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Why “making culture” matters

September 20, 2010

Mark Frauenfelder created, Boing Boing, he’s also behind MAKE magazine and he’s also just written Made by Hand that explores the new culture of Making.

Here’s a quote from the end of the last chapter of the book.

“Today’s consumers are already conditioned to throw away perfectly good TVs, computers, and MP3 players to make room for the latest model. It’s not easy to see through the consensual illusion that buying stuff will make you happy. But the people I’ve met through Make have succeeded, to one degree or another, in deprogramming themselves of the lifelong consumer brainwashing they’ve received. They’ve learned how to stop depending so much on faceless corporations to provide them with what they need (and desire) and to begin doing some of the things humans have been doing for themselves since the dawn of time. They’re willing to take back some of the control we’ve handed over to institutions. They believe that the sense of control and accomplishment you get from doing something yourself, using your own hands and mind, can’t be achieved in any other way. They make things not because they are born with a special talent for making but because they choose to develop and hone their ability. And yes, some of the things they make are mistakes, but they aren’t afraid of making them, because they’ve rejected the lesson from the Bernays school of brainwashing that says handmade stuff is bad because it isn’t perfect.”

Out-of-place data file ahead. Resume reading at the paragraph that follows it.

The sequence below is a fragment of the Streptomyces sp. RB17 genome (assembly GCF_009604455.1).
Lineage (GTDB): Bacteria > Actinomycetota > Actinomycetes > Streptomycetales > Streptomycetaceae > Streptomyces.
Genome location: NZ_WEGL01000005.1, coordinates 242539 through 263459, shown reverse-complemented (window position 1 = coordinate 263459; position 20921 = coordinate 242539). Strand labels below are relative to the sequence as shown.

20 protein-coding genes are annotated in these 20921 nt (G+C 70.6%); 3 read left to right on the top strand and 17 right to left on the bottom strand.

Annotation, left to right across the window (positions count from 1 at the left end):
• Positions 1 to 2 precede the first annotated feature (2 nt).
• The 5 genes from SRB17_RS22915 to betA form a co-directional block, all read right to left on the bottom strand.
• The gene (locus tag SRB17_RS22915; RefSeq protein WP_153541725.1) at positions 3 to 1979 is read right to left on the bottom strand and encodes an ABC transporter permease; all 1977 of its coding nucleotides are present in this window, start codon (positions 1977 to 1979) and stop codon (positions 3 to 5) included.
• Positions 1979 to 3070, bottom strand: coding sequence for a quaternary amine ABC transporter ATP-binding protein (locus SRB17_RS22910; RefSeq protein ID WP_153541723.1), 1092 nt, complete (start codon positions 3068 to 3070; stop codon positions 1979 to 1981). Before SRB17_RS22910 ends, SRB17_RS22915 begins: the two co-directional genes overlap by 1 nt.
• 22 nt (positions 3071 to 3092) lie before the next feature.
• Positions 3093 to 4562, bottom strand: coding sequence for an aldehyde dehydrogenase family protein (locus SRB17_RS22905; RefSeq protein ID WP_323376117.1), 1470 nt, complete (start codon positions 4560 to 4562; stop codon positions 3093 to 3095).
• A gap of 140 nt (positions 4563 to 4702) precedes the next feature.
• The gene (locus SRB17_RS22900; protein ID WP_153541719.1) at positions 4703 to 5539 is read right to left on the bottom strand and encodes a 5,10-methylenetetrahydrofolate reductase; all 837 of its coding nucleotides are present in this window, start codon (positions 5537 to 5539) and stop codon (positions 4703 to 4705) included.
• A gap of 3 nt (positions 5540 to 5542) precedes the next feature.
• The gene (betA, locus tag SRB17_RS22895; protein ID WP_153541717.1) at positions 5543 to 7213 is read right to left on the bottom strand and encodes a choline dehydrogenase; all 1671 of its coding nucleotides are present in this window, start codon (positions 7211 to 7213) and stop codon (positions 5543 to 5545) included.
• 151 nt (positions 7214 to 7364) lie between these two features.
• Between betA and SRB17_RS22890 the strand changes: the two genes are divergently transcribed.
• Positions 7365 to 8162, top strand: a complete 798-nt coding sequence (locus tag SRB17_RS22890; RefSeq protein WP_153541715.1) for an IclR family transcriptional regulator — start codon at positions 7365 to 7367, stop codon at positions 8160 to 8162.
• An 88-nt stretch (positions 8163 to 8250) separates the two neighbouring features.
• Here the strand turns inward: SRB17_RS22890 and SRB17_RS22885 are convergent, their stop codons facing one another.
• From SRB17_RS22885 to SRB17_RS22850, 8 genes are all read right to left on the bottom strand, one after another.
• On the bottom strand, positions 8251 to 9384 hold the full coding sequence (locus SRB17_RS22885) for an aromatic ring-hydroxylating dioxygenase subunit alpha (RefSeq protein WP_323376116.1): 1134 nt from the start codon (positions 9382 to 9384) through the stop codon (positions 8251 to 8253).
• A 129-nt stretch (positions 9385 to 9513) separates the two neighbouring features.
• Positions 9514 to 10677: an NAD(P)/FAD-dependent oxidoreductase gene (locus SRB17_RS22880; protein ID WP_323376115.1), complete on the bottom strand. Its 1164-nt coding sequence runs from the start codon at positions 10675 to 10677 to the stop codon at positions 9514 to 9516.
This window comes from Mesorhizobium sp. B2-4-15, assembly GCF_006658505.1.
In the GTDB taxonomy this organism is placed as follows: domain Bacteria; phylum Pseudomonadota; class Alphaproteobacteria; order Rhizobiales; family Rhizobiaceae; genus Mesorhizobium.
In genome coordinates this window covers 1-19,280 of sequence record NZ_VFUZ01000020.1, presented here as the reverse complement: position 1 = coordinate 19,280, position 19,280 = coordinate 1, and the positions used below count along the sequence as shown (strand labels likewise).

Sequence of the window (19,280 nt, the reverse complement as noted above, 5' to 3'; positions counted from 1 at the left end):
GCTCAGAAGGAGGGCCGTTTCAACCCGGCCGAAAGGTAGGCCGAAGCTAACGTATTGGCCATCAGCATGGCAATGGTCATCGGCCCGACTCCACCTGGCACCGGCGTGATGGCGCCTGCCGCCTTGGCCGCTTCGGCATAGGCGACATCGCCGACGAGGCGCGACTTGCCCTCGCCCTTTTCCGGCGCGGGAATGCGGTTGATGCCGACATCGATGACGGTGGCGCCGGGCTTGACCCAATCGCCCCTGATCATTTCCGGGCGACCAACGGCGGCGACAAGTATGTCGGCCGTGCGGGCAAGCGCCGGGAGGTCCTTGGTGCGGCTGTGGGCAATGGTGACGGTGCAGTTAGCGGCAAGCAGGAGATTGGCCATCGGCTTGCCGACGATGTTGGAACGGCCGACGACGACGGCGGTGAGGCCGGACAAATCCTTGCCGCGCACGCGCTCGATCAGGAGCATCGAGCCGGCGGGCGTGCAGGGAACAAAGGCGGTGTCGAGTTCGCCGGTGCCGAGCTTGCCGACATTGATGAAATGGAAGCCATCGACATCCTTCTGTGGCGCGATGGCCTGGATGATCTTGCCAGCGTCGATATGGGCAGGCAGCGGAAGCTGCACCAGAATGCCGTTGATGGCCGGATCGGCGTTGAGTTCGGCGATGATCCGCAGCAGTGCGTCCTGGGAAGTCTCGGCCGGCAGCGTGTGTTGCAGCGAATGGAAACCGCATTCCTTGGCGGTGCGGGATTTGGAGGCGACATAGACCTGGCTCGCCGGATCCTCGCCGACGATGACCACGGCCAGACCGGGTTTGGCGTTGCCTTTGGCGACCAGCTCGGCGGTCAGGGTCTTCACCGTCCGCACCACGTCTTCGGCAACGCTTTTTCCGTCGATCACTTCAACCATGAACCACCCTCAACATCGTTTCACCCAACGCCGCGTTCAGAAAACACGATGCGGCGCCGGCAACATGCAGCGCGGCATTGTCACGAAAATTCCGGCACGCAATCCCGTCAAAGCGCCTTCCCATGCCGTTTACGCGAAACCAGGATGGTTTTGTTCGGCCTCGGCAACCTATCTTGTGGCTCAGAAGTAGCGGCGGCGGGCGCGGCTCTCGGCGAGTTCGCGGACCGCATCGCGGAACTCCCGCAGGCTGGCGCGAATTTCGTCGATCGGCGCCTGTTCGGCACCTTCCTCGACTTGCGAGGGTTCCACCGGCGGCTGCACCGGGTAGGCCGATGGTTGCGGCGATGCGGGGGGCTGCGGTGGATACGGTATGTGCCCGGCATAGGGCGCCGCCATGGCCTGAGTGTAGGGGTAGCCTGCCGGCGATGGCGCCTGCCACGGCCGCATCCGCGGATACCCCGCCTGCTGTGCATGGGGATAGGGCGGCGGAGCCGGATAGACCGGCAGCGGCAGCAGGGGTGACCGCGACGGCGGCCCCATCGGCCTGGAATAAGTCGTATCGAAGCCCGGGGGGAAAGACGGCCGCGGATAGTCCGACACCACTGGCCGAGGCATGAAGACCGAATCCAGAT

This quote is pretty interesting because it shows Making Culture is all about taking back control and finding satisfaction and enjoyment from our own personal brand of creativity.

One of the fastest growing phenoms in the world of marketing is “Crowdsourcing”, it plays into the ability that people have to make and allows them to contribute to aspects of the marketing process and that’s the problem.

All that’s happening here is that they are being used to make elements of the marketing mix that have the same inherent goals as the stuff created by the professionals. They are merely substitutes in the dream creation process, they are creating communication and that’s not enough.

What’s the next level?

How does this Making Culture manifest itself inside of brands?

It suggests that we have to get people even more involved in the products they buy.

A couple of thoughts:

1. Maybe products need to be de-constructed and more modular, so that they require more effort and engagement to create- think Ikea. Maybe we’ve become too obsessed with convenience?

2. What if learning was a big part of what brands wanted their customers to achieve and that teaching was part of the brand DNA? An easy exercise here would be identify the one thing you could teach your customer that would make them better and smarter.

Posted by Ed Cotton

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